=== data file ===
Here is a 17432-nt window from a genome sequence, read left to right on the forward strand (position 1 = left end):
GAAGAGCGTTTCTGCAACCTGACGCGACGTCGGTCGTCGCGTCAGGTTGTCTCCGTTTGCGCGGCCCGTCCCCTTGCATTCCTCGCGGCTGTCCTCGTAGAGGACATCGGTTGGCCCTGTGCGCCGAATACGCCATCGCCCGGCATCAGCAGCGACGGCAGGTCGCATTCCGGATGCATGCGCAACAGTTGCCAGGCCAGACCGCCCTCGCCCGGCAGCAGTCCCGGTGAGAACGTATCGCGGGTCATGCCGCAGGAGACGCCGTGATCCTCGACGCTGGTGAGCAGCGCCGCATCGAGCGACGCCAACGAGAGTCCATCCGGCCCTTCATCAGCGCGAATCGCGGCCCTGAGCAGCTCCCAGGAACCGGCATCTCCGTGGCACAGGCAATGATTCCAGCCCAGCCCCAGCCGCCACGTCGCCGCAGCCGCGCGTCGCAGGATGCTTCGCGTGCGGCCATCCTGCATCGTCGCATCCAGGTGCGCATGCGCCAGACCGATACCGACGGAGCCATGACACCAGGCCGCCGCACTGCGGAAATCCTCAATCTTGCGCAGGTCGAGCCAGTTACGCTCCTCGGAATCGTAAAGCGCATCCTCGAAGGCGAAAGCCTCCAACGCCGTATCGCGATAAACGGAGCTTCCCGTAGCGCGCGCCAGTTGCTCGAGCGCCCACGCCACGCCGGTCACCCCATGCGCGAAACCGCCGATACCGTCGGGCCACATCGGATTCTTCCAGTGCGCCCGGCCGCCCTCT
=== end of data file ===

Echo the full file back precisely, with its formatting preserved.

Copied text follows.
Here is a 17432-nt window from a genome sequence, read left to right on the forward strand (position 1 = left end):
GAAGAGCGTTTCTGCAACCTGACGCGACGTCGGTCGTCGCGTCAGGTTGTCTCCGTTTGCGCGGCCCGTCCCCTTGCATTCCTCGCGGCTGTCCTCGTAGAGGACATCGGTTGGCCCTGTGCGCCGAATACGCCATCGCCCGGCATCAGCAGCGACGGCAGGTCGCATTCCGGATGCATGCGCAACAGTTGCCAGGCCAGACCGCCCTCGCCCGGCAGCAGTCCCGGTGAGAACGTATCGCGGGTCATGCCGCAGGAGACGCCGTGATCCTCGACGCTGGTGAGCAGCGCCGCATCGAGCGACGCCAACGAGAGTCCATCCGGCCCTTCATCAGCGCGAATCGCGGCCCTGAGCAGCTCCCAGGAACCGGCATCTCCGTGGCACAGGCAATGATTCCAGCCCAGCCCCAGCCGCCACGTCGCCGCAGCCGCGCGTCGCAGGATGCTTCGCGTGCGGCCATCCTGCATCGTCGCATCCAGGTGCGCATGCGCCAGACCGATACCGACGGAGCCATGACACCAGGCCGCCGCACTGCGGAAATCCTCAATCTTGCGCAGGTCGAGCCAGTTACGCTCCTCGGAATCGTAAAGCGCATCCTCGAAGGCGAAAGCCTCCAACGCCGTATCGCGATAAACGGAGCTTCCCGTAGCGCGCGCCAGTTGCTCGAGCGCCCACGCCACGCCGGTCACCCCATGCGCGAAACCGCCGATACCGTCGGGCCACATCGGATTCTTCCAGTGCGCCCGGCCGCCCTCT